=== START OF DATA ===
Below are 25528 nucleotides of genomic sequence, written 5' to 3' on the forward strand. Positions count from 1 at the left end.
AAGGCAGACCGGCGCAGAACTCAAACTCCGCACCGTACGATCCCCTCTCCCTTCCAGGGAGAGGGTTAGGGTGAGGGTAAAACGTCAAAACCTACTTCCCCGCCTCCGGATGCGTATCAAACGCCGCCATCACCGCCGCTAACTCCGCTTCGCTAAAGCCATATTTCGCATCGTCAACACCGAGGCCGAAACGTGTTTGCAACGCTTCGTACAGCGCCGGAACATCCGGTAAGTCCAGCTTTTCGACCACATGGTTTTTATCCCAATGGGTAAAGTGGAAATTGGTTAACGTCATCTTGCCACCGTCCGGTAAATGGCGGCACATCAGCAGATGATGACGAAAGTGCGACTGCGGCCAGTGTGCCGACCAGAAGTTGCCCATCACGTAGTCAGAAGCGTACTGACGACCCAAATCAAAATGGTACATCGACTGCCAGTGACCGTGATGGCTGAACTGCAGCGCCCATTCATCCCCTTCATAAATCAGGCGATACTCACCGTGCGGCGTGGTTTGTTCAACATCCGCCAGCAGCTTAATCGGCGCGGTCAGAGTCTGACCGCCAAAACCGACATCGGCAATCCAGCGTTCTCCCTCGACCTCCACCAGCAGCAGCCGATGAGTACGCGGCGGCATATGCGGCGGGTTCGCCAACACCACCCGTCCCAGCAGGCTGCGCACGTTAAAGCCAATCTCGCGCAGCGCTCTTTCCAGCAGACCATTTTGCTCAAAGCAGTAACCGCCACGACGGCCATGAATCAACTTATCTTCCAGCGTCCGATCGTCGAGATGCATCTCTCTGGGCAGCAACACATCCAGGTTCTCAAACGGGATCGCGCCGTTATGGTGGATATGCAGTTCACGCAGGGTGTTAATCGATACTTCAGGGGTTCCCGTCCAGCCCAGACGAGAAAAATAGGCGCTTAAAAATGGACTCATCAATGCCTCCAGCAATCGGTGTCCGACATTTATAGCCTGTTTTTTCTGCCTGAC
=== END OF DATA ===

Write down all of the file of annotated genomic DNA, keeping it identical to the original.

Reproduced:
Below are 25528 nucleotides of genomic sequence, written 5' to 3' on the forward strand. Positions count from 1 at the left end.
AAGGCAGACCGGCGCAGAACTCAAACTCCGCACCGTACGATCCCCTCTCCCTTCCAGGGAGAGGGTTAGGGTGAGGGTAAAACGTCAAAACCTACTTCCCCGCCTCCGGATGCGTATCAAACGCCGCCATCACCGCCGCTAACTCCGCTTCGCTAAAGCCATATTTCGCATCGTCAACACCGAGGCCGAAACGTGTTTGCAACGCTTCGTACAGCGCCGGAACATCCGGTAAGTCCAGCTTTTCGACCACATGGTTTTTATCCCAATGGGTAAAGTGGAAATTGGTTAACGTCATCTTGCCACCGTCCGGTAAATGGCGGCACATCAGCAGATGATGACGAAAGTGCGACTGCGGCCAGTGTGCCGACCAGAAGTTGCCCATCACGTAGTCAGAAGCGTACTGACGACCCAAATCAAAATGGTACATCGACTGCCAGTGACCGTGATGGCTGAACTGCAGCGCCCATTCATCCCCTTCATAAATCAGGCGATACTCACCGTGCGGCGTGGTTTGTTCAACATCCGCCAGCAGCTTAATCGGCGCGGTCAGAGTCTGACCGCCAAAACCGACATCGGCAATCCAGCGTTCTCCCTCGACCTCCACCAGCAGCAGCCGATGAGTACGCGGCGGCATATGCGGCGGGTTCGCCAACACCACCCGTCCCAGCAGGCTGCGCACGTTAAAGCCAATCTCGCGCAGCGCTCTTTCCAGCAGACCATTTTGCTCAAAGCAGTAACCGCCACGACGGCCATGAATCAACTTATCTTCCAGCGTCCGATCGTCGAGATGCATCTCTCTGGGCAGCAACACATCCAGGTTCTCAAACGGGATCGCGCCGTTATGGTGGATATGCAGTTCACGCAGGGTGTTAATCGATACTTCAGGGGTTCCCGTCCAGCCCAGACGAGAAAAATAGGCGCTTAAAAATGGACTCATCAATGCCTCCAGCAATCGGTGTCCGACATTTATAGCCTGTTTTTTCTGCCTGAC